bssm: Bayesian Inference of State Space Models

bssmR Documentation

Bayesian Inference of State Space Models


This package contains functions for efficient Bayesian inference of state space models (SSMs). For details, see the package vignette and the R Journal paper.


The model is assumed to be either

  • Exponential family state space model, where the state equation is linear Gaussian, and the conditional observation density is either Gaussian, Poisson, binomial, negative binomial or Gamma density.

  • Basic stochastic volatility model.

  • General non-linear model with Gaussian noise terms.

  • Model with continuous SDE dynamics.

Missing values in response series are allowed as per SSM theory and can be automatically predicted, but there can be no missing values in the system matrices of the model.

The package contains multiple functions for building the model:

  • bsm_lg for basic univariate structural time series model (BSM), ar1 for univariate noisy AR(1) process, and ssm_ulg and ssm_mlg for arbitrary linear gaussian model with univariate/multivariate observations.

  • The non-Gaussian versions (where observations are non-Gaussian) of the above models can be constructed using the functions bsm_ng, ar1_ng, ssm_ung and ssm_mng.

  • An univariate stochastic volatility model can be defined using a function svm.

  • For non-linear models, user must define the model using C++ snippets and the the function ssm_nlg. See details in the growth_model vignette.

  • Diffusion models can be defined with the function ssm_sde, again using the C++ snippets. See sde_model vignette for details.

See the corresponding functions for some examples and details.

After building the model, the model can be estimated via run_mcmc function. The documentation of this function gives some examples. The bssm package includes several MCMC sampling and sequential Monte Carlo methods for models outside classic linear-Gaussian framework. For definitions of the currently supported models and methods, usage of the package as well as some theory behind the novel IS-MCMC and \psi-APF algorithms, see Helske and Vihola (2021), Vihola, Helske, Franks (2020), and the package vignettes.

The output of the run_mcmc can be analysed by extracting the posterior samples of the latent states and hyperparameters using, as_draws, expand_sample, and summary methods, as well as fitted and predict methods. Some MCMC diagnostics checks are available via check_diagnostics function, some of which are also provided via the print method of the run_mcmc output. Functionality of the ggplot2 and bayesplot, can be used to visualize the posterior draws or their summary statistics, and further diagnostics checks can be performed with the help of the posterior and coda packages.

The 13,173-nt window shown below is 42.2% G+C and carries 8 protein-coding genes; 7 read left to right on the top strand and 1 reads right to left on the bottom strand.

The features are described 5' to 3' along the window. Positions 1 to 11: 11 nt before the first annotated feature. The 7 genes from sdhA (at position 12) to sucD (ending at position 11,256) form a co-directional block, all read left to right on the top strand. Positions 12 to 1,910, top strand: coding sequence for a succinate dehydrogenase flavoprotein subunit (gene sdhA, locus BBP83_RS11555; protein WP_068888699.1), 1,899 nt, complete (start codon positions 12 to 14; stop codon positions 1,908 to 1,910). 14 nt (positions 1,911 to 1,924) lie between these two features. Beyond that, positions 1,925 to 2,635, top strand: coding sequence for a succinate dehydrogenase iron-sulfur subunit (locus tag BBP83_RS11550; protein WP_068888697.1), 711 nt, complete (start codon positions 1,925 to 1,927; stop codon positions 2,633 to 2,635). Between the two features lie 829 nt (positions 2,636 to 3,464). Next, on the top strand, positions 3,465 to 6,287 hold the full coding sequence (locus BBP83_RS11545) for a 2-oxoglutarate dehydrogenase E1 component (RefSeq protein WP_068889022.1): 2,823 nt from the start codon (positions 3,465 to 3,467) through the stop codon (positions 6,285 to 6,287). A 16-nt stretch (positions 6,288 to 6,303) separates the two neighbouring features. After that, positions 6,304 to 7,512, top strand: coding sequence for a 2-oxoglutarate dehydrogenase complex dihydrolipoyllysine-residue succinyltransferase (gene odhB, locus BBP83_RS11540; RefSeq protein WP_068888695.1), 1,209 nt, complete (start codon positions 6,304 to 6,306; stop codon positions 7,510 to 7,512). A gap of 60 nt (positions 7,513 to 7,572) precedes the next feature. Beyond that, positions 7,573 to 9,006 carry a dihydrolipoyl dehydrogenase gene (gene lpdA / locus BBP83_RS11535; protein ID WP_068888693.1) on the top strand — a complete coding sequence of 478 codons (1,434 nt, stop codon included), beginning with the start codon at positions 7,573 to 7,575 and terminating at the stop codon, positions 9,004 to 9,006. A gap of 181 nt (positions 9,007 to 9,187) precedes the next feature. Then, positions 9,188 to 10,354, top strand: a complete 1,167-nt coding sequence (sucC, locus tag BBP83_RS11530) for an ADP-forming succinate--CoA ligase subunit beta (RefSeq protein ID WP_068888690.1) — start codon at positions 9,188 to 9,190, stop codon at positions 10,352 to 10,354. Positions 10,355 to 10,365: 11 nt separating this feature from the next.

Helske J, Vihola M (2021). bssm: Bayesian Inference of Non-linear and Non-Gaussian State Space Models in R. The R Journal (2021) 13:2, 578-589.

Vihola, M, Helske, J, Franks, J. (2020). Importance sampling type estimators based on approximate marginal Markov chain Monte Carlo. Scand J Statist. 1-38.

H. Wickham. ggplot2: Elegant Graphics for Data Analysis. Springer-Verlag New York, 2016.

Gabry J, Mahr T (2022). “bayesplot: Plotting for Bayesian Models.” R package version 1.9.0,

Bürkner P, Gabry J, Kay M, Vehtari A (2022). “posterior: Tools for Working with Posterior Distributions.” R package version 1.2.1,

Martyn Plummer, Nicky Best, Kate Cowles and Karen Vines (2006). CODA: Convergence Diagnosis and Output Analysis for MCMC, R News, vol 6, 7-11.


# Create a local level model (latent random walk + noise) to the Nile
# dataset using the bsm_lg function:
model <- bsm_lg(Nile,
  sd_y = tnormal(init = 100, mean = 100, sd = 100, min = 0),
  sd_level = tnormal(init = 50, mean = 50, sd = 100, min = 0),
  a1 = 1000, P1 = 500^2)

# the priors for the unknown paramters sd_y and sd_level were defined
# as trunctated normal distributions, see ?bssm_prior for details

# Run the MCMC for 2000 iterations (notice the small number of iterations to
# comply with the CRAN's check requirements)
fit <- run_mcmc(model, iter = 2000)

# Some diagnostics checks:

# print some summary information:

# traceplots:

# extract the summary statistics for state variable
sumr <- summary(fit,variable = "states")

# visualize
ggplot(sumr, aes(time, Mean)) +
    geom_ribbon(aes(ymin = `2.5%`, ymax = `97.5%`),alpha = 0.25) +
    geom_line() +

bssm documentation built on Nov. 2, 2023, 6:25 p.m.